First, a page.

Do Instagram and TikTok threaten Google?
You’ve probably read the TechCrunch article that says Google execs suggest Instagram and TikTok are eating their core services.
Considering that almost 60% of Google’s revenue comes directly from search and another 10% comes from advertising on Youtube (which also appears in searches), it doesn’t seem an exaggeration to say something is wrong.
According to the TechCrunch article, about 40% of young people (between 18–24 years old) would use Instagram and TikTok when they need to discover something; in other words, whenever they need to look for a place to eat or meet, they no longer turn to Google searches.
In my view is no surprise and would be occurring for the following reasons:
1. Lists are boring and skewed (including this one)
At the beginning of the internet, they didn’t have many search options.
Before Google, I used Altavista, a Google predecessor, also list-based — only much worse — because the results were less relevant. Google has dramatically improved the results, but they are still lists (and they are boring).
You have a list of results, some of which have pictures; sometimes you have advertised before, and sometimes they have a map you don’t know how to use.
I live in Portugal, and I researched “where to eat in Lisbon,” the capital of the country:
We have a high text density, so the cognitive load is high. In these cases, we privilege the first item because of the laziness of having to read all the results — this is even a cognitive bias called position bias¹. It’s no wonder that almost 30%² people choose the first result.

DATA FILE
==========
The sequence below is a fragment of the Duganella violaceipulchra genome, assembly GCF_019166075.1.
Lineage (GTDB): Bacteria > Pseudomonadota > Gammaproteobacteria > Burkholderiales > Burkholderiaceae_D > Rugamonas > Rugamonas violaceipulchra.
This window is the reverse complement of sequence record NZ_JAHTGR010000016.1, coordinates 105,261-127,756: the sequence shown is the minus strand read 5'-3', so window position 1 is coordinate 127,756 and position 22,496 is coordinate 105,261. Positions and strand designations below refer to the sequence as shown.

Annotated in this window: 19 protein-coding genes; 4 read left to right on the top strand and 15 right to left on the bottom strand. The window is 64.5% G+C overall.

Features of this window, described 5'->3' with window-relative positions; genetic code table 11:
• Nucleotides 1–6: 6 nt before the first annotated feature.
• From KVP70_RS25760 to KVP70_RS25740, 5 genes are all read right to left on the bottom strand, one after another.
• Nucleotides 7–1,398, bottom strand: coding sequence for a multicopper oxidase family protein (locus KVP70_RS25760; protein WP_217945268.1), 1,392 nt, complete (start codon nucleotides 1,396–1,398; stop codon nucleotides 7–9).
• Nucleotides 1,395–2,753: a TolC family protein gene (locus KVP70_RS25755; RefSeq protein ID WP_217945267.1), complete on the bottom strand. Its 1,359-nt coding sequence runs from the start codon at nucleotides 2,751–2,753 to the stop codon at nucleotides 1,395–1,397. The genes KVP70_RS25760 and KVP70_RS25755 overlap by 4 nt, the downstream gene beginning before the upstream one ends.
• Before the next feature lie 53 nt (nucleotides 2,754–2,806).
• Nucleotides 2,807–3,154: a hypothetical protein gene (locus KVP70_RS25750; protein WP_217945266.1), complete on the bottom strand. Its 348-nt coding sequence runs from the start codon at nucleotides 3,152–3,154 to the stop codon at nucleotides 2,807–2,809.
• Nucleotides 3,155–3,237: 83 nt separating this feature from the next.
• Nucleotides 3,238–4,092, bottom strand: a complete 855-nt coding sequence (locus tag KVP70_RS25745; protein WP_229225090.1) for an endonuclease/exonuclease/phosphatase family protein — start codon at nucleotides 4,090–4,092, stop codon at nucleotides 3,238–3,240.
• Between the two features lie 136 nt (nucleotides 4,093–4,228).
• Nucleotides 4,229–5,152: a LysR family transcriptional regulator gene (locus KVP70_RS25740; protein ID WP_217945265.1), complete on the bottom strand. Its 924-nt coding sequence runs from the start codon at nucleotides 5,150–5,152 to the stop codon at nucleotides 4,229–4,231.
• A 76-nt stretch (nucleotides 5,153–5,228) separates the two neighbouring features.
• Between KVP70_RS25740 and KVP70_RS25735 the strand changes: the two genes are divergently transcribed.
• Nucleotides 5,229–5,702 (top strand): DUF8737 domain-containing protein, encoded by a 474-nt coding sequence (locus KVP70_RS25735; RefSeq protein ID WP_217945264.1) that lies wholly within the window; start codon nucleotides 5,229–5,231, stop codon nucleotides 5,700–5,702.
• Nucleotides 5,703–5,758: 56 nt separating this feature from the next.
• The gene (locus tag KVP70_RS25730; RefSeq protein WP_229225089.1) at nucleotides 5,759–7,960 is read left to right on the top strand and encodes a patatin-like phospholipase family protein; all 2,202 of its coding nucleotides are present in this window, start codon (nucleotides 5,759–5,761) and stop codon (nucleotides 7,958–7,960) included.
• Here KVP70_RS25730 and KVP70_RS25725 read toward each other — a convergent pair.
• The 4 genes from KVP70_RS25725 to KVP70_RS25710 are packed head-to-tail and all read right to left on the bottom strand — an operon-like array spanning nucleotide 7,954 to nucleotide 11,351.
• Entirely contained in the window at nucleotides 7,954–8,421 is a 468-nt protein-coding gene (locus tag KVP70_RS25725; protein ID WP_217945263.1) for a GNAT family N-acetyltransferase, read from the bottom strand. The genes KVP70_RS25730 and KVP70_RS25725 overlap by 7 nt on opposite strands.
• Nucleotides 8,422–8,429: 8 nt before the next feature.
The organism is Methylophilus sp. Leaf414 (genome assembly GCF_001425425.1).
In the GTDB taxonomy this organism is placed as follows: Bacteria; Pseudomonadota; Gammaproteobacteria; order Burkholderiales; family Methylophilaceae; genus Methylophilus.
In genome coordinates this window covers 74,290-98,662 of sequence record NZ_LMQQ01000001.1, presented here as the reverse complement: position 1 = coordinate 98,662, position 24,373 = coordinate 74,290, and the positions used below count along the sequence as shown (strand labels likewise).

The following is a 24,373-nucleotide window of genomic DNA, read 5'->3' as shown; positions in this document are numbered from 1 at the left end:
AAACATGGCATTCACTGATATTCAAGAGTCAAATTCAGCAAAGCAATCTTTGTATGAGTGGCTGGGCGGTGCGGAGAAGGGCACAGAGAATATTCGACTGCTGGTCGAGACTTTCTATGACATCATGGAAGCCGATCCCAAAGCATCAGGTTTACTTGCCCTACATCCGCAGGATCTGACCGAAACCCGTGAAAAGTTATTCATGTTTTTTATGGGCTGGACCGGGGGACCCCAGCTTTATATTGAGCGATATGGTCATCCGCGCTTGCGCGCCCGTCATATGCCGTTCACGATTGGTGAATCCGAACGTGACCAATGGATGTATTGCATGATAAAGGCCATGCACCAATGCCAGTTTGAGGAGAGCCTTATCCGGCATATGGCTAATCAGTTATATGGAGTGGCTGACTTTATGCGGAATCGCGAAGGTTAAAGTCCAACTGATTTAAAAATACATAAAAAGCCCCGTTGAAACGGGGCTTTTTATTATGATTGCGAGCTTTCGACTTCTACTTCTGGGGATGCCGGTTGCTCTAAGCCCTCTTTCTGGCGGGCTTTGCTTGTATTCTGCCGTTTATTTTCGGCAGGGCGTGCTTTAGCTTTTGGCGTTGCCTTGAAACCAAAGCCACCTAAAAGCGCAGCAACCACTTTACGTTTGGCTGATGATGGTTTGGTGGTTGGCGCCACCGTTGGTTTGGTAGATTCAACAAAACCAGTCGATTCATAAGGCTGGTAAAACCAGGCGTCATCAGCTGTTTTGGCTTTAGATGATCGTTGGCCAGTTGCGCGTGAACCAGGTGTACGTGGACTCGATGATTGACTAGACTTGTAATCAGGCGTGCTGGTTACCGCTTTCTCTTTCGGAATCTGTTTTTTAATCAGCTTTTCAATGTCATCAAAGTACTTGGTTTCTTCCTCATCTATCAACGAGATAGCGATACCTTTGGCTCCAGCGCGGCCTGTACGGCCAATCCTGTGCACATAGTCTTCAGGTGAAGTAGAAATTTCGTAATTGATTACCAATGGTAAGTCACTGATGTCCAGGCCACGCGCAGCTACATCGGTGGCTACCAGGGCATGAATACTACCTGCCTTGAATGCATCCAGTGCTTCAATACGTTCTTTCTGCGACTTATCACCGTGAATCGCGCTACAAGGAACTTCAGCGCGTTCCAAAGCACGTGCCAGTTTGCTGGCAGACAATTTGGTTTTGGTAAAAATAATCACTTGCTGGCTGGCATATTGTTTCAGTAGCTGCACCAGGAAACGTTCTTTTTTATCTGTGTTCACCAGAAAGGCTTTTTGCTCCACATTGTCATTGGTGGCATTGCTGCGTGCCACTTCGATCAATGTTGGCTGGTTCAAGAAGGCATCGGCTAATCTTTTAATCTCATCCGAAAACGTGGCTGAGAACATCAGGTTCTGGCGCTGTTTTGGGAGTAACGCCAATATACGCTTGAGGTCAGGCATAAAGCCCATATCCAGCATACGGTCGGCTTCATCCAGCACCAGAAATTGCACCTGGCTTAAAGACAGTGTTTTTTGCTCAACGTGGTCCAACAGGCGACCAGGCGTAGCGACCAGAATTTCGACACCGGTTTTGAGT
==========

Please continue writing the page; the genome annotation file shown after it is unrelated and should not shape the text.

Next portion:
This is something so blatant that among those who do search engine optimization (SEO), there is the following saying:
“The best place to hide a dead body is page two of Google.”
So you end up choosing between one of these results, not knowing where it will lead, going back and forth between bad sites until you find a well-ranked blog or restaurant site that meets your expectations.
And there, another problem begins: even though Google has the best algorithm in the world (and super secret), you will probably find several stamped figures like TripAdvisor, Hotels.com, Opentable, and other sites with highly optimized and boring content.
These players have learned to master the results pages but don’t consistently deliver the best experience.
2. Amazon had already shown this
Amazon also uses lists only:
- They have fewer results per screen,